The Ethiopian Human Rights Commission has called for the release of journalists and media employees as arrests within the capital, Addis Ababa, become obvious.
The head of the human rights commission, Daniel Bekele, stated that the continuous arrests of media personalities are “particularly alarming (…) and its repercussions extend beyond the media space and freedom of expression,” Bekele said in a statement Friday.
Several human rights organizations have accused Prime Minister Abiy Ahmed’s government of intimidating the media and harassing opponents in the past as it sought to quiet regional unrest.
According to reports, two journalists were arrested in Ethiopia on Thursday, May 26. As addressed by other media personalities, the arrest on Thursday has raised the total number of journalists jailed in the past week to at least 12 in a wave of arrests that has sparked international concern.
Recall that plainclothes security forces detained Temesgen Desalegn, the editor of the Amharic-language magazine Fitih, at his office in Addis Ababa on Thursday morning, according to his colleague Misgan Zinabu.
Zinabu, who expressed shock as to the necessity of the event and its timeline, claimed that the “plain-clothed security forces” arrested Temesgen before taking him to a local police station.
“The security forces then moved him to a secret location,” he said, adding that his home was also searched and magazines, hard drives, and a camera seized.
In what seems to be a wave of arrests, Yaysewe Shimelis, a journalist and YouTuber, was also arrested at his home in Addis Ababa on Thursday afternoon, according to his former colleague Bekal Alamirew.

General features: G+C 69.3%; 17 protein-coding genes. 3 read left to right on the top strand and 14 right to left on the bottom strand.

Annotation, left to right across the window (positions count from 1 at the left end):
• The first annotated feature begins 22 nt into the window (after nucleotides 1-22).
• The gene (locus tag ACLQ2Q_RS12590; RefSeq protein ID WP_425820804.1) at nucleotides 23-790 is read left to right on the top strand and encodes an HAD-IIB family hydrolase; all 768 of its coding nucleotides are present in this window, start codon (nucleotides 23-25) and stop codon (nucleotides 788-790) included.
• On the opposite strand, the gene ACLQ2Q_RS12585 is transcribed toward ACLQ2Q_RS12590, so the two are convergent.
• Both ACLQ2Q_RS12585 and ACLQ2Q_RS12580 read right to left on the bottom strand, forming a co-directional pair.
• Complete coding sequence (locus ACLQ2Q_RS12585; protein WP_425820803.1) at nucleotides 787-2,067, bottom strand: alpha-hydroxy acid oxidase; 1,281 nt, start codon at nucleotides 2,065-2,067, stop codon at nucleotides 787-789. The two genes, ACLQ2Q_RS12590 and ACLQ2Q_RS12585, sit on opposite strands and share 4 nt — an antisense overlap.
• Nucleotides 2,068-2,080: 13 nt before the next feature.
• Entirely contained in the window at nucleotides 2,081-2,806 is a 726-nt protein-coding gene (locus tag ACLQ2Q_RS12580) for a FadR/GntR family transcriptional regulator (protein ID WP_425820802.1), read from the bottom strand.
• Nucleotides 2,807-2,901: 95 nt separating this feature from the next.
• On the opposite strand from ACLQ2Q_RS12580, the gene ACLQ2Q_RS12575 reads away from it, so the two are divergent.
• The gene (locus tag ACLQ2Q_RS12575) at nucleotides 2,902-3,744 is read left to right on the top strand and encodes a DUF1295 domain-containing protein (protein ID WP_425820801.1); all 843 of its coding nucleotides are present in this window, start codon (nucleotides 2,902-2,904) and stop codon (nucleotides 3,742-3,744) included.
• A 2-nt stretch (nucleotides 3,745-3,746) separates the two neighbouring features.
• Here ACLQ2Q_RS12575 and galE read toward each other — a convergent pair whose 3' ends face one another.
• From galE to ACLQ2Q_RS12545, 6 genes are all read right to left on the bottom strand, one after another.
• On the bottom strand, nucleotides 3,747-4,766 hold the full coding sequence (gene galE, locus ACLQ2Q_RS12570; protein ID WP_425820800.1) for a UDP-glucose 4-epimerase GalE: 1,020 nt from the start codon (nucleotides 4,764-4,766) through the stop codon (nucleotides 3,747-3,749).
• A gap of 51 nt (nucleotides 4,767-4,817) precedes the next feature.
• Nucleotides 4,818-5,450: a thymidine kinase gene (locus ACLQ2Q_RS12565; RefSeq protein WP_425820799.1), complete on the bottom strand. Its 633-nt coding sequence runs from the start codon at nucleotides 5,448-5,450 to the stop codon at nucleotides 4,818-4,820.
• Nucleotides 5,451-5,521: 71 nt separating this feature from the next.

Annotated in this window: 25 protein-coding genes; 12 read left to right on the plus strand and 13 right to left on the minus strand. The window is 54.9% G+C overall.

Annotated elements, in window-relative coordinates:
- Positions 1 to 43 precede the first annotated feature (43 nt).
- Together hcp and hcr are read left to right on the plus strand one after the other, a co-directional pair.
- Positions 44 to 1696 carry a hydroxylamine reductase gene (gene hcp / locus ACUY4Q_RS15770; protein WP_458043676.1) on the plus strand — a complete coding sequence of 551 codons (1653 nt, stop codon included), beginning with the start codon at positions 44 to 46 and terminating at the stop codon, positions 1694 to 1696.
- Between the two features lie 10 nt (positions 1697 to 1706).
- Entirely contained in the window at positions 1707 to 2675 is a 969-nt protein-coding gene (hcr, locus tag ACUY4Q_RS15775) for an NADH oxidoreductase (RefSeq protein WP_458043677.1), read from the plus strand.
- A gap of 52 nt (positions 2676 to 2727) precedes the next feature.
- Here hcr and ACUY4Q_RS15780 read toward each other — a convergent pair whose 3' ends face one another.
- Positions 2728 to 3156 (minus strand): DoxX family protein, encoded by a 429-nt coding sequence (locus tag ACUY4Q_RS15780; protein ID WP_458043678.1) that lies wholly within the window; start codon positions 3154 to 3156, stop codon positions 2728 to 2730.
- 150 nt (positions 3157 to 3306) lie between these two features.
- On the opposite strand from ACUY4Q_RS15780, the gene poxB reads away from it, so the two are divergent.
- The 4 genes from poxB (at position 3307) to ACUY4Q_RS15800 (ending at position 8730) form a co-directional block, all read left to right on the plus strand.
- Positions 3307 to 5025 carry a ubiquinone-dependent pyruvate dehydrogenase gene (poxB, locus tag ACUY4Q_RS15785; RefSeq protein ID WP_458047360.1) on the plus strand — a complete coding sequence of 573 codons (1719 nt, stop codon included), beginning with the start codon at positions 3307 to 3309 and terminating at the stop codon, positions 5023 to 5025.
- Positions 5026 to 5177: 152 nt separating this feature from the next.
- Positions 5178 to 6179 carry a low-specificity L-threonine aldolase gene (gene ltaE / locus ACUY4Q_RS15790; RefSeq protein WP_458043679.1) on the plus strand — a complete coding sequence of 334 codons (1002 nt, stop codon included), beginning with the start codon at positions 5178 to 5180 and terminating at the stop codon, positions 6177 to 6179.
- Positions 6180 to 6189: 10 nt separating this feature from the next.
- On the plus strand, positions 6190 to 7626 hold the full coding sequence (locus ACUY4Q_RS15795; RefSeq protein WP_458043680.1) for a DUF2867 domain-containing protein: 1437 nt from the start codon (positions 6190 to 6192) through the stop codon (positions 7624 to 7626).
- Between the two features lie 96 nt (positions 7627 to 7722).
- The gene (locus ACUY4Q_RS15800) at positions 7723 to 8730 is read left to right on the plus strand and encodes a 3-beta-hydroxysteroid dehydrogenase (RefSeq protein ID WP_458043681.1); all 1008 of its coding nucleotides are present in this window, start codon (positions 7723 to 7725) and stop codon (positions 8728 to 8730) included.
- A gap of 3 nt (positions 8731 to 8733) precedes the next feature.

“Police have charged him with inciting violence through his profession,” he stated, hinting that the former TV anchor was in court on Friday.
The arrests comes just a week after Nisir International Broadcasting Corporation and Ashara, two YouTube news stations, revealed that their studios in the northern Amhara region had been raided and that several personnel had been arrested.
According to officials, an anti-crime campaign resulted in the arrest of over 4,000 people. However, some media organizations claim that journalists and media outlets are being targeted in Amhara and in other locations within the country.
On the other hand, in the regional capital of Bahir Dar, four of Nisir International Broadcasting Corporation’s personnel (journalists and administrative staff) were arrested and several types of equipment were seized, according to the company, as two more of the company’s journalists are supposedly still missing.
While two Nisir International Broadcasting Corporation’s staff remain missing, sources claim that five of Ashara’s employees were detained during a raid on the company’s Bahir Dar headquarters.
In an arrest that has been said to have sparked international outrage, Solomon Shumye, a TV broadcaster with a YouTube show, was also arrested and charged with inciting violence in Addis Ababa last week, according to his sister Tigist Shumye.
The US State Department expressed concern on Tuesday over Ethiopia’s “shrinking scope for freedom of expression and independent media.”
The “Committee to Protect Journalists and Reporters Without Borders” have demanded that the detained journalists be released immediately and that the authorities cease harassing the media.